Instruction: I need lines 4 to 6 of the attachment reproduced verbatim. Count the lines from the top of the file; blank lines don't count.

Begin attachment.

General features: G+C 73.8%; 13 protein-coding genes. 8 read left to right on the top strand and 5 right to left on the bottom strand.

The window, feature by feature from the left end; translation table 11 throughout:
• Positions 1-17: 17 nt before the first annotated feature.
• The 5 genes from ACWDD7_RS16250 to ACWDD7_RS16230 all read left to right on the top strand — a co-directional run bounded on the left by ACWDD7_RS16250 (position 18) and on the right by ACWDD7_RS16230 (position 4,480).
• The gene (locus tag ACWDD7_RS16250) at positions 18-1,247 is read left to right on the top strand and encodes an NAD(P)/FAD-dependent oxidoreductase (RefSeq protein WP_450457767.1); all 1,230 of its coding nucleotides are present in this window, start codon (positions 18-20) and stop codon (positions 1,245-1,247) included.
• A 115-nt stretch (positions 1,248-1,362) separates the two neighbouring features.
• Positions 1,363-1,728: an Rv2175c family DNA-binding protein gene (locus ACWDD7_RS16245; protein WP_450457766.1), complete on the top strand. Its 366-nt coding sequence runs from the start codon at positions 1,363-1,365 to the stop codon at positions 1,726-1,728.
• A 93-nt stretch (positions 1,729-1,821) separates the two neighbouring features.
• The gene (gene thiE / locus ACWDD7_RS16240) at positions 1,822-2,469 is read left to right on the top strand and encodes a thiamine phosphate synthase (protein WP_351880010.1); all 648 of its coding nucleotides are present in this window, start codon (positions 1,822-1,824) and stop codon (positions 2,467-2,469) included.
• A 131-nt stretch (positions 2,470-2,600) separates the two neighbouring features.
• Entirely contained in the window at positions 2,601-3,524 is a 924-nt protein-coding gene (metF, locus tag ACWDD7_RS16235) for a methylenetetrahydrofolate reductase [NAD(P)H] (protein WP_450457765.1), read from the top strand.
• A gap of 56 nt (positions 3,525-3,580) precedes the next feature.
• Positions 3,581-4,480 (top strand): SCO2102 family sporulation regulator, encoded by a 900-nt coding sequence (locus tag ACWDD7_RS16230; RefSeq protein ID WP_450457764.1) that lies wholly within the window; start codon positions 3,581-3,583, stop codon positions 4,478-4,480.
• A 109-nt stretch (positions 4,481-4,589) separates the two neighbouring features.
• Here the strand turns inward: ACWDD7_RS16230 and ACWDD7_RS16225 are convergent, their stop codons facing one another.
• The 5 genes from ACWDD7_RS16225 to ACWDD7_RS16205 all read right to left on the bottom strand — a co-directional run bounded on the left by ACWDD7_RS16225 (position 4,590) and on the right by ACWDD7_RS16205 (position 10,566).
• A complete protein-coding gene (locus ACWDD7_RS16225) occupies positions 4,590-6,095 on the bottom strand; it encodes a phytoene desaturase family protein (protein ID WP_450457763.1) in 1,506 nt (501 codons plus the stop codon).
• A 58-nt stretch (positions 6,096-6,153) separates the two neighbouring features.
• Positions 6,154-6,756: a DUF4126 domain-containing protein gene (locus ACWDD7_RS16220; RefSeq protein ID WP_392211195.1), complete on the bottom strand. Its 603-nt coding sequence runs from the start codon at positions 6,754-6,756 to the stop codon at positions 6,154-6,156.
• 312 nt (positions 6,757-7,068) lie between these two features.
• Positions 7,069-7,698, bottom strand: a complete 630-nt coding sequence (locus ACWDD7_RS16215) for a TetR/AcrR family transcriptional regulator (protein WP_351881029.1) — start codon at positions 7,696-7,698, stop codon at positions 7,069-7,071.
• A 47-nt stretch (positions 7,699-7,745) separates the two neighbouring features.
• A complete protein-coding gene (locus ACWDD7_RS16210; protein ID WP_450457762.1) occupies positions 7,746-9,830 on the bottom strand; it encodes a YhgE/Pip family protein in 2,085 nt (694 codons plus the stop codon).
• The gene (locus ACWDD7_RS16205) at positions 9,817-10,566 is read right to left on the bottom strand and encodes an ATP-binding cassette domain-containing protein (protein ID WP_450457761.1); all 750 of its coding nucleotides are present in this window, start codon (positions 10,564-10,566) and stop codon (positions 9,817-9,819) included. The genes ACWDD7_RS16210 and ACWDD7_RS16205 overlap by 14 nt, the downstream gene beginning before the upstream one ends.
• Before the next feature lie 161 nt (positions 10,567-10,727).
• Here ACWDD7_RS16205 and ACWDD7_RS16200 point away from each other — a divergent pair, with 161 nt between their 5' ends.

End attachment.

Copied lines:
• The 5 genes from ACWDD7_RS16250 to ACWDD7_RS16230 all read left to right on the top strand — a co-directional run bounded on the left by ACWDD7_RS16250 (position 18) and on the right by ACWDD7_RS16230 (position 4,480).
• The gene (locus tag ACWDD7_RS16250) at positions 18-1,247 is read left to right on the top strand and encodes an NAD(P)/FAD-dependent oxidoreductase (RefSeq protein WP_450457767.1); all 1,230 of its coding nucleotides are present in this window, start codon (positions 18-20) and stop codon (positions 1,245-1,247) included.
• A 115-nt stretch (positions 1,248-1,362) separates the two neighbouring features.